The Visions of a City Tree, from "Picture Poesies"

After John William North British
Engraver Dalziel Brothers British
Publisher George Routledge & Sons, London British

Not on view

North's image shows a tall tree growing near hedged fields, with a man on horseback talking to a farmer in the foreground. The wood engraving first appeared in "Wayside Posies:Original Poems of the Country Life," edited by Robert Williams Buchanan, illustrated by G. J. Pinwell, J. W. North, and Frederick Walker, engraved by the Brothers Dalziel, and published by Routledge as a Fine Art gift book. In 1874, the publisher reissued the print in "Picture Poesies." The unidentified author of the related poem, describes a cuty tree that longs to be in the countryside, and the dream-like quality of North's landscape echos the text.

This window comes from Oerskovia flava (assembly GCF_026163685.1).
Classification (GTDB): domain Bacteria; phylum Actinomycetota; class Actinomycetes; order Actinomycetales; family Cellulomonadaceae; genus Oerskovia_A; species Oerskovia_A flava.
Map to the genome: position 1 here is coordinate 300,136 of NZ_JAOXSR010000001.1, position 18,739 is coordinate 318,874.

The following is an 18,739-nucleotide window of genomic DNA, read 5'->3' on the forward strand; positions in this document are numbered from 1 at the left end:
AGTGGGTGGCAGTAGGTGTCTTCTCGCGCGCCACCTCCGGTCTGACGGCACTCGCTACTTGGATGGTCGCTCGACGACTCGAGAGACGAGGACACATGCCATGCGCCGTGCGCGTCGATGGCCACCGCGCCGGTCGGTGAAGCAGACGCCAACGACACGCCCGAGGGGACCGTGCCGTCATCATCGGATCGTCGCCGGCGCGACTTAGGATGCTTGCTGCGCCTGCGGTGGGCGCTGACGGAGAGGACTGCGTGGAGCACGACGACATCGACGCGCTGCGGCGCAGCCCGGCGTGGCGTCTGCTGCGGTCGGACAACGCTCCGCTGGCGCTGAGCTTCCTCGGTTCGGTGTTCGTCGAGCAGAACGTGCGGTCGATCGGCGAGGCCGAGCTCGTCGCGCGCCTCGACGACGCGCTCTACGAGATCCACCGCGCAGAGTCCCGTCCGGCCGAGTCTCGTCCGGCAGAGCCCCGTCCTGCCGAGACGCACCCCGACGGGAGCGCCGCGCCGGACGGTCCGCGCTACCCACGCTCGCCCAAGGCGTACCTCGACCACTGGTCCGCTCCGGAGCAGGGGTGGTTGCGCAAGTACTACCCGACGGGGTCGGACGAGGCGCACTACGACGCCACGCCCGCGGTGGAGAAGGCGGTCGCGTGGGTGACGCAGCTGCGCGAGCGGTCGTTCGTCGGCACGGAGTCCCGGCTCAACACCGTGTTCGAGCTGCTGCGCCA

The Visions of a City Tree

The city roars around my feet
In squares, and lanes, and alleys,
On every side my trunk, a street—
So different from the valleys
Where, through the alders bathed in green,
The streamlet's sunny lights are seen.

The men look up and think that I
Lend sweetness to their riches:
I'd rather let my branches lie
O'er limpid country ditches,
Where the blue speedwells softly blow
To grace the rivulet below.

I weary of their fight for gold,
Their ceaseless toil and hurry:
Alas! my topmost twigs behold
The emerald hills of Surrey.
And I would fain be there to see
The sun chase shadows on the lea.

From morn till night the city hums
With din of wheel and hammer,
And shriek of railway whistle comes
To pierce the giant clamour.
And ever on and on they flow—
Those eager, eddying crowds below.

The Visions of a City Tree, from "Picture Poesies", After John William North (British, London 1842–1924 Stamborough, Somerset), Wood engraving

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